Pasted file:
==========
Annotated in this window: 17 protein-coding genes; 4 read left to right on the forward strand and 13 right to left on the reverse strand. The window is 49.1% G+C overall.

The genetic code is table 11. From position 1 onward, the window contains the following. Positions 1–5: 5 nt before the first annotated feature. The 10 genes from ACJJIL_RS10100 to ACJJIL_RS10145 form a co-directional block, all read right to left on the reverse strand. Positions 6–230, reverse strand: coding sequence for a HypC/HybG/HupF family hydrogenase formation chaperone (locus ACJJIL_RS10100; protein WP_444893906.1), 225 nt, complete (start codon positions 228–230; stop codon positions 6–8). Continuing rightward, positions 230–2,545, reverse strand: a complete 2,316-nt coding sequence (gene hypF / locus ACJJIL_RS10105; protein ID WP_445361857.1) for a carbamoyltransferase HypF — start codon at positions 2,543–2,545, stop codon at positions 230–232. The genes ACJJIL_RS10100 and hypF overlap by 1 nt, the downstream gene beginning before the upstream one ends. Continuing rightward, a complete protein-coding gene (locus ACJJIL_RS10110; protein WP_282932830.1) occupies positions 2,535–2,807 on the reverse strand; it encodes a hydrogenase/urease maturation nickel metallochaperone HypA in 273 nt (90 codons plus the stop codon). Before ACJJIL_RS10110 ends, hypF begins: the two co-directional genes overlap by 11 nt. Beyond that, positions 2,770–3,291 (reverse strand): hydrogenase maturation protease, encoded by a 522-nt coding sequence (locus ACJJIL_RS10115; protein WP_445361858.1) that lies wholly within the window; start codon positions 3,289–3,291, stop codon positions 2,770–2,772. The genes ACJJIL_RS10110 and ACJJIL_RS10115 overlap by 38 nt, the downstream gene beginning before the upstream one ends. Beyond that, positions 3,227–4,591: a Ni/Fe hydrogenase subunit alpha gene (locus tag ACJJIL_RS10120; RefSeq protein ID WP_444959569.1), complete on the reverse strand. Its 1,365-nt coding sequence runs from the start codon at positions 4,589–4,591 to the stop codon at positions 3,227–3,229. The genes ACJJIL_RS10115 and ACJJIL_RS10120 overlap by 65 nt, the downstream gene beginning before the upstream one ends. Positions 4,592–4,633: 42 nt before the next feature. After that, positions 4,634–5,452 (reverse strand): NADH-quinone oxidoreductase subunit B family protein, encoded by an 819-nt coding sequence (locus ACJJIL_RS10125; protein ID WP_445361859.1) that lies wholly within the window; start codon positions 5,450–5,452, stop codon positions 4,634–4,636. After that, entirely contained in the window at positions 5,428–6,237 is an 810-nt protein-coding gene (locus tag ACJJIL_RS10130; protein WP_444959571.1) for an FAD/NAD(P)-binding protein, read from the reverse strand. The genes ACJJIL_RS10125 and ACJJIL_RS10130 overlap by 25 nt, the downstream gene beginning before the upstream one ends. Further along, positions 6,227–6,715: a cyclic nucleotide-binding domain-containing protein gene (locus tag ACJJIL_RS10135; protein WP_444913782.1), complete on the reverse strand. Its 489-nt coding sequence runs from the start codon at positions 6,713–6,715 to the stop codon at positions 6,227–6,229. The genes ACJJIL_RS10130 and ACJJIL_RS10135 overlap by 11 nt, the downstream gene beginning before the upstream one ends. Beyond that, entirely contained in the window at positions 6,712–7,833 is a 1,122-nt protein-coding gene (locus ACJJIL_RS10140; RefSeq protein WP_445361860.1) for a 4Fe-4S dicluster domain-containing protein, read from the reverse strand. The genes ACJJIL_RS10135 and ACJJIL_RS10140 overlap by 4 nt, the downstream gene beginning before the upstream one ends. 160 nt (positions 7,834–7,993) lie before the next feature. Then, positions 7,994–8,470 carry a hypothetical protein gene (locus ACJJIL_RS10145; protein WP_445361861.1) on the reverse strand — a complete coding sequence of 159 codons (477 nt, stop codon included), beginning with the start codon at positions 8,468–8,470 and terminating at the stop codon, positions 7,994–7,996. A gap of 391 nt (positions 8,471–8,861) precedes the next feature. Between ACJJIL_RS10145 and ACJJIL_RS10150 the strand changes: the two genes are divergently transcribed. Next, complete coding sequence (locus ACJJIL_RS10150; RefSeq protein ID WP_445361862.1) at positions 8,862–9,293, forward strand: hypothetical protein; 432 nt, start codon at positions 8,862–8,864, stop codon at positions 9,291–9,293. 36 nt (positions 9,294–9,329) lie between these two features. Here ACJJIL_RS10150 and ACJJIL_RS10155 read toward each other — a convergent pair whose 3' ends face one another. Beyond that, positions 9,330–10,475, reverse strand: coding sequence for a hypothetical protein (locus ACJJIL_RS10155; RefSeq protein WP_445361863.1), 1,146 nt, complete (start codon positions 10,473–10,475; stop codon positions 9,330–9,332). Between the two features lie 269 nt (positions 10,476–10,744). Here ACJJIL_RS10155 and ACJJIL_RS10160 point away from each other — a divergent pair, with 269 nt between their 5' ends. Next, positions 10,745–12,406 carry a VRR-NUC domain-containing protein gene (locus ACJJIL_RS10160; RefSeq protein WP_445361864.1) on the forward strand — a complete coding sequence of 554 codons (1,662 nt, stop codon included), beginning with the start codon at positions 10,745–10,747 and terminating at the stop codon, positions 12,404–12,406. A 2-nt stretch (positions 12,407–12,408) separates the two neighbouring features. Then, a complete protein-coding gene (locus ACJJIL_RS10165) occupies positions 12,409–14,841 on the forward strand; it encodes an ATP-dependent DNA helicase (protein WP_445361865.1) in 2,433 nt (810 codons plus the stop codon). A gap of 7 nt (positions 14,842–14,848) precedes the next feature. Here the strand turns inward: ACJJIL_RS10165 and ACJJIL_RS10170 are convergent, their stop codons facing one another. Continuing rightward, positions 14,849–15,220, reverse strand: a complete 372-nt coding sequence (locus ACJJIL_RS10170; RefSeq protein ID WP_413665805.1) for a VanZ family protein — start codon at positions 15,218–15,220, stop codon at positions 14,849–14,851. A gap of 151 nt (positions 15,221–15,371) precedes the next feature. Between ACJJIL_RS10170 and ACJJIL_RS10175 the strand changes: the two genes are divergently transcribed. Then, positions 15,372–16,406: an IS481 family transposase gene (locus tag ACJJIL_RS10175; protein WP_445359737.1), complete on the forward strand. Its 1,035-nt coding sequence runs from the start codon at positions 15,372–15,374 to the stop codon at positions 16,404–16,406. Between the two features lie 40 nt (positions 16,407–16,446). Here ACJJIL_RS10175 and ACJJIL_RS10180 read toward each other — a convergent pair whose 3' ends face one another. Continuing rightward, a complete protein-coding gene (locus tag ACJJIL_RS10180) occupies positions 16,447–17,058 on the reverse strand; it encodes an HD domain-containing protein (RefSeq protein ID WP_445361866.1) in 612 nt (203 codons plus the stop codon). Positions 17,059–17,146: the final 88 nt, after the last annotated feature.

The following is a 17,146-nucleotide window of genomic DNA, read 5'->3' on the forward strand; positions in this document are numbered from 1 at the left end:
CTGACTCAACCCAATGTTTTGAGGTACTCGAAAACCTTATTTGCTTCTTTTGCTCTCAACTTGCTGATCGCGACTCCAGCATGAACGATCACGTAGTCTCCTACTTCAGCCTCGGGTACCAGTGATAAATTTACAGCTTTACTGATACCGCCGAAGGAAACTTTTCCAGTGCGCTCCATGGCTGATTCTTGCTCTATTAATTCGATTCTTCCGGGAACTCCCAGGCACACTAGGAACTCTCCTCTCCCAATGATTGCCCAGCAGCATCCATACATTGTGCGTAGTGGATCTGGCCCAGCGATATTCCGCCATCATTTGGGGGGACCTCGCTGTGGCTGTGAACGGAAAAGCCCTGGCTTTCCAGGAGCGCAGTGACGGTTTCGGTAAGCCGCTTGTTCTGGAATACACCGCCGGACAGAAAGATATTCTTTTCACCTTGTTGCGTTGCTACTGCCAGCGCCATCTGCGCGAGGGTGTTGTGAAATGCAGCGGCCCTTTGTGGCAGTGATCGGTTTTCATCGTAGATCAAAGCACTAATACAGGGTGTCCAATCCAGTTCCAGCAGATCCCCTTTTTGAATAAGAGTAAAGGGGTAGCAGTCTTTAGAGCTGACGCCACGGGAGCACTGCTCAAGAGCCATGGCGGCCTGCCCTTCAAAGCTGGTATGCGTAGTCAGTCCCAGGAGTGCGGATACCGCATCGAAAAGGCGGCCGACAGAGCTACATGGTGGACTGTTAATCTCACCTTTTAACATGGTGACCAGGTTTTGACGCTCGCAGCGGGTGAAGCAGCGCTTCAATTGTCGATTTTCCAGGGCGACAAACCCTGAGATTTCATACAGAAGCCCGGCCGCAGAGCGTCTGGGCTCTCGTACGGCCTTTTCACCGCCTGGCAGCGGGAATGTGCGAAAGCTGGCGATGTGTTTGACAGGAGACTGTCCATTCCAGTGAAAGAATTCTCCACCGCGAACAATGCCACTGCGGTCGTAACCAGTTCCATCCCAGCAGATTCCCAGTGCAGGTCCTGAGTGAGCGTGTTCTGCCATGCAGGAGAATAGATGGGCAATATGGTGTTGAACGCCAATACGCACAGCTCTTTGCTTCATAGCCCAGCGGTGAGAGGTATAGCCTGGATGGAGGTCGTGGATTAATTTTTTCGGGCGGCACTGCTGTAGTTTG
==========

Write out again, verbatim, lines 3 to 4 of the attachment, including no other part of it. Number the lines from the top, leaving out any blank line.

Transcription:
The following is a 17,146-nucleotide window of genomic DNA, read 5'->3' on the forward strand; positions in this document are numbered from 1 at the left end:
CTGACTCAACCCAATGTTTTGAGGTACTCGAAAACCTTATTTGCTTCTTTTGCTCTCAACTTGCTGATCGCGACTCCAGCATGAACGATCACGTAGTCTCCTACTTCAGCCTCGGGTACCAGTGATAAATTTACAGCTTTACTGATACCGCCGAAGGAAACTTTTCCAGTGCGCTCCATGGCTGATTCTTGCTCTATTAATTCGATTCTTCCGGGAACTCCCAGGCACACTAGGAACTCTCCTCTCCCAATGATTGCCCAGCAGCATCCATACATTGTGCGTAGTGGATCTGGCCCAGCGATATTCCGCCATCATTTGGGGGGACCTCGCTGTGGCTGTGAACGGAAAAGCCCTGGCTTTCCAGGAGCGCAGTGACGGTTTCGGTAAGCCGCTTGTTCTGGAATACACCGCCGGACAGAAAGATATTCTTTTCACCTTGTTGCGTTGCTACTGCCAGCGCCATCTGCGCGAGGGTGTTGTGAAATGCAGCGGCCCTTTGTGGCAGTGATCGGTTTTCATCGTAGATCAAAGCACTAATACAGGGTGTCCAATCCAGTTCCAGCAGATCCCCTTTTTGAATAAGAGTAAAGGGGTAGCAGTCTTTAGAGCTGACGCCACGGGAGCACTGCTCAAGAGCCATGGCGGCCTGCCCTTCAAAGCTGGTATGCGTAGTCAGTCCCAGGAGTGCGGATACCGCATCGAAAAGGCGGCCGACAGAGCTACATGGTGGACTGTTAATCTCACCTTTTAACATGGTGACCAGGTTTTGACGCTCGCAGCGGGTGAAGCAGCGCTTCAATTGTCGATTTTCCAGGGCGACAAACCCTGAGATTTCATACAGAAGCCCGGCCGCAGAGCGTCTGGGCTCTCGTACGGCCTTTTCACCGCCTGGCAGCGGGAATGTGCGAAAGCTGGCGATGTGTTTGACAGGAGACTGTCCATTCCAGTGAAAGAATTCTCCACCGCGAACAATGCCACTGCGGTCGTAACCAGTTCCATCCCAGCAGATTCCCAGTGCAGGTCCTGAGTGAGCGTGTTCTGCCATGCAGGAGAATAGATGGGCAATATGGTGTTGAACGCCAATACGCACAGCTCTTTGCTTCATAGCCCAGCGGTGAGAGGTATAGCCTGGATGGAGGTCGTGGATTAATTTTTTCGGGCGGCACTGCTGTAGTTTG